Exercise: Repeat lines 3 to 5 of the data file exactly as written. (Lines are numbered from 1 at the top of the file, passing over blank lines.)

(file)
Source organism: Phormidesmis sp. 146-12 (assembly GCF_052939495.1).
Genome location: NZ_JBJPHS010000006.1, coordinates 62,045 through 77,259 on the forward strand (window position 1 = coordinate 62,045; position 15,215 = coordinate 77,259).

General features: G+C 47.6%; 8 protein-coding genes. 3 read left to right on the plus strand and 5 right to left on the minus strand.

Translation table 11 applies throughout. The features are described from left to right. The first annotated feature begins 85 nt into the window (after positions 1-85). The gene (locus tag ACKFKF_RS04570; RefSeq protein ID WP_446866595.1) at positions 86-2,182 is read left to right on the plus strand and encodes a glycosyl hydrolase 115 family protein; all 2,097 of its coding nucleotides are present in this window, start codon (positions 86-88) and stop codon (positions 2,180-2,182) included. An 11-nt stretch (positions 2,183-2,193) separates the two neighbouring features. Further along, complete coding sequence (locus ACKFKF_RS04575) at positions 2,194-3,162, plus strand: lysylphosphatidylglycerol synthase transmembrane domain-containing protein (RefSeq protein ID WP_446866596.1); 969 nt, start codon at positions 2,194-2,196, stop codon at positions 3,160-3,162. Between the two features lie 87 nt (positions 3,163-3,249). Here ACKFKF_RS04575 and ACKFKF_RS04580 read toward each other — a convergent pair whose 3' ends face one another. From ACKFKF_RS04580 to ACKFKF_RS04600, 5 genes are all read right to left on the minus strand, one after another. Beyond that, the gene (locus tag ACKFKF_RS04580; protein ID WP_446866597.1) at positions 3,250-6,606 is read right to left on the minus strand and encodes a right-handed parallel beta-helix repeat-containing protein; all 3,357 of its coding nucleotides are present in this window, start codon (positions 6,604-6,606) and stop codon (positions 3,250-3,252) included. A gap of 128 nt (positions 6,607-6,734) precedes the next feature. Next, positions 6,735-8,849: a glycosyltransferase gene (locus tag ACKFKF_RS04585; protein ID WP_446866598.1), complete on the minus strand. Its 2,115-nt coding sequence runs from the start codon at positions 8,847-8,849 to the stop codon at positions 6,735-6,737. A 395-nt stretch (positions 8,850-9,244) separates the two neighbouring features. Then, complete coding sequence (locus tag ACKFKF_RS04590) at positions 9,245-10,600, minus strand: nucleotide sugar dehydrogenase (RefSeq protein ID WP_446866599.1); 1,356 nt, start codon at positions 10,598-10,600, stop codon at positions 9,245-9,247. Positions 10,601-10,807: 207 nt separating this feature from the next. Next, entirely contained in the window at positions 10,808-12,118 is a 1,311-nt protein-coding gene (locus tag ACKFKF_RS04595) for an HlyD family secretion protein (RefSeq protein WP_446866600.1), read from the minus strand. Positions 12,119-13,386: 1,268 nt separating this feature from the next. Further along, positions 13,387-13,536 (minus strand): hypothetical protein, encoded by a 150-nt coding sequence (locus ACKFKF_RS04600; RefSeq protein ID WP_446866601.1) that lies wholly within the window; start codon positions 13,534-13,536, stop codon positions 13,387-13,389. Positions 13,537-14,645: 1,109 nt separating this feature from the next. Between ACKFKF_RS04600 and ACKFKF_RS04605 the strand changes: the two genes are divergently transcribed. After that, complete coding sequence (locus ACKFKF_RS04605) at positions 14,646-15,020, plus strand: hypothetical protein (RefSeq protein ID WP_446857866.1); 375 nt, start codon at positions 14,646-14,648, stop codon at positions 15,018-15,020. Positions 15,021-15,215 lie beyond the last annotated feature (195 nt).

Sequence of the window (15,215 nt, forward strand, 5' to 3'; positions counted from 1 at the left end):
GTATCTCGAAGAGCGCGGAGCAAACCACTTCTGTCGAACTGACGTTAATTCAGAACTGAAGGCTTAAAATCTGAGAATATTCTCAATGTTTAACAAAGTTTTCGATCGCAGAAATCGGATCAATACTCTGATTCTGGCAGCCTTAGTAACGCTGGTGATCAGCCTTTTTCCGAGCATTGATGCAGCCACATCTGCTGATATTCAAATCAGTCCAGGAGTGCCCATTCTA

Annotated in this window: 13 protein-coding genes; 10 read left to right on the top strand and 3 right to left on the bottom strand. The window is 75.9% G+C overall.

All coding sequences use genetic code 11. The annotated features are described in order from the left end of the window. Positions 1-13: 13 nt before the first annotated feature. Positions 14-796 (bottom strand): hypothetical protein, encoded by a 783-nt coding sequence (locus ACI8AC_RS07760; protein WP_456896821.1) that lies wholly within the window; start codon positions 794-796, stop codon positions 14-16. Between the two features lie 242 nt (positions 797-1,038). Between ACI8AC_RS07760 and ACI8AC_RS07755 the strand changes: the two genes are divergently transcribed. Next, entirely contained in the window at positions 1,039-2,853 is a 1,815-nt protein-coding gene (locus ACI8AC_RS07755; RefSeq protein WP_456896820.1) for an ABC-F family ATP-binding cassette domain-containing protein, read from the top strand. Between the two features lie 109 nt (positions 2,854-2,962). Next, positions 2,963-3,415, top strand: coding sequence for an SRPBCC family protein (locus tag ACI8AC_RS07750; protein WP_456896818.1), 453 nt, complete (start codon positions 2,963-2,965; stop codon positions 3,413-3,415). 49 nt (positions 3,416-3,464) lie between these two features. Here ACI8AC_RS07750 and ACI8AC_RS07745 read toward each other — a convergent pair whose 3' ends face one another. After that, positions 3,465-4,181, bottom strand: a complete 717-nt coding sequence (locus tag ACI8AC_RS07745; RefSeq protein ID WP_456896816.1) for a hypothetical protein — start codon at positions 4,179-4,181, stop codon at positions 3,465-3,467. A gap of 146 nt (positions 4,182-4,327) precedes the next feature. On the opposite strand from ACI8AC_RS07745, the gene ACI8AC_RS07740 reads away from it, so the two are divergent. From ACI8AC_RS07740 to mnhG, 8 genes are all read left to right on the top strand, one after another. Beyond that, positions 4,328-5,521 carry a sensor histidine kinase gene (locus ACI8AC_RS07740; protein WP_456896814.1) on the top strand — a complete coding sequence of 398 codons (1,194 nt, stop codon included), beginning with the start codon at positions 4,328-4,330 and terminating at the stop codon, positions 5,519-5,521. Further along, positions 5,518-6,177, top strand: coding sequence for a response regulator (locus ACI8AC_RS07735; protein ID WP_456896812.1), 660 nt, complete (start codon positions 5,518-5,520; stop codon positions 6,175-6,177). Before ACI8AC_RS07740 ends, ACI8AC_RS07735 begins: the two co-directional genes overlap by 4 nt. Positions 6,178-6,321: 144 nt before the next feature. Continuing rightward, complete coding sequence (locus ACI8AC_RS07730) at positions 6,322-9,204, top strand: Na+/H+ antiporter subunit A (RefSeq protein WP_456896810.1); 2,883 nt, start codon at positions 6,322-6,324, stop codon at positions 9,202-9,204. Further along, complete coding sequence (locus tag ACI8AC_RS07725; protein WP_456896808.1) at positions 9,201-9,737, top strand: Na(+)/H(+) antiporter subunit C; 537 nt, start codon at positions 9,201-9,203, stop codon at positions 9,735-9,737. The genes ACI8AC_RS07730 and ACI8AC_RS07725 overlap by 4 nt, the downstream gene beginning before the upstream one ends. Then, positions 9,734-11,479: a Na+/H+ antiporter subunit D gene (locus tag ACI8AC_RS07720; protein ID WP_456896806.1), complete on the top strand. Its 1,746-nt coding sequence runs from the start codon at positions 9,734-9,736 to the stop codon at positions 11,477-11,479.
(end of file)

General features: G+C 47.6%; 8 protein-coding genes. 3 read left to right on the plus strand and 5 right to left on the minus strand.

Translation table 11 applies throughout. The features are described from left to right. The first annotated feature begins 85 nt into the window (after positions 1-85). The gene (locus tag ACKFKF_RS04570; RefSeq protein ID WP_446866595.1) at positions 86-2,182 is read left to right on the plus strand and encodes a glycosyl hydrolase 115 family protein; all 2,097 of its coding nucleotides are present in this window, start codon (positions 86-88) and stop codon (positions 2,180-2,182) included. An 11-nt stretch (positions 2,183-2,193) separates the two neighbouring features. Further along, complete coding sequence (locus ACKFKF_RS04575) at positions 2,194-3,162, plus strand: lysylphosphatidylglycerol synthase transmembrane domain-containing protein (RefSeq protein ID WP_446866596.1); 969 nt, start codon at positions 2,194-2,196, stop codon at positions 3,160-3,162. Between the two features lie 87 nt (positions 3,163-3,249). Here ACKFKF_RS04575 and ACKFKF_RS04580 read toward each other — a convergent pair whose 3' ends face one another. From ACKFKF_RS04580 to ACKFKF_RS04600, 5 genes are all read right to left on the minus strand, one after another. Beyond that, the gene (locus tag ACKFKF_RS04580; protein ID WP_446866597.1) at positions 3,250-6,606 is read right to left on the minus strand and encodes a right-handed parallel beta-helix repeat-containing protein; all 3,357 of its coding nucleotides are present in this window, start codon (positions 6,604-6,606) and stop codon (positions 3,250-3,252) included. A gap of 128 nt (positions 6,607-6,734) precedes the next feature. Next, positions 6,735-8,849: a glycosyltransferase gene (locus tag ACKFKF_RS04585; protein ID WP_446866598.1), complete on the minus strand. Its 2,115-nt coding sequence runs from the start codon at positions 8,847-8,849 to the stop codon at positions 6,735-6,737. A 395-nt stretch (positions 8,850-9,244) separates the two neighbouring features. Then, complete coding sequence (locus tag ACKFKF_RS04590) at positions 9,245-10,600, minus strand: nucleotide sugar dehydrogenase (RefSeq protein ID WP_446866599.1); 1,356 nt, start codon at positions 10,598-10,600, stop codon at positions 9,245-9,247. Positions 10,601-10,807: 207 nt separating this feature from the next. Next, entirely contained in the window at positions 10,808-12,118 is a 1,311-nt protein-coding gene (locus tag ACKFKF_RS04595) for an HlyD family secretion protein (RefSeq protein WP_446866600.1), read from the minus strand. Positions 12,119-13,386: 1,268 nt separating this feature from the next. Further along, positions 13,387-13,536 (minus strand): hypothetical protein, encoded by a 150-nt coding sequence (locus ACKFKF_RS04600; RefSeq protein ID WP_446866601.1) that lies wholly within the window; start codon positions 13,534-13,536, stop codon positions 13,387-13,389. Positions 13,537-14,645: 1,109 nt separating this feature from the next. Between ACKFKF_RS04600 and ACKFKF_RS04605 the strand changes: the two genes are divergently transcribed. After that, complete coding sequence (locus ACKFKF_RS04605) at positions 14,646-15,020, plus strand: hypothetical protein (RefSeq protein ID WP_446857866.1); 375 nt, start codon at positions 14,646-14,648, stop codon at positions 15,018-15,020. Positions 15,021-15,215 lie beyond the last annotated feature (195 nt).

Sequence of the window (15,215 nt, forward strand, 5' to 3'; positions counted from 1 at the left end):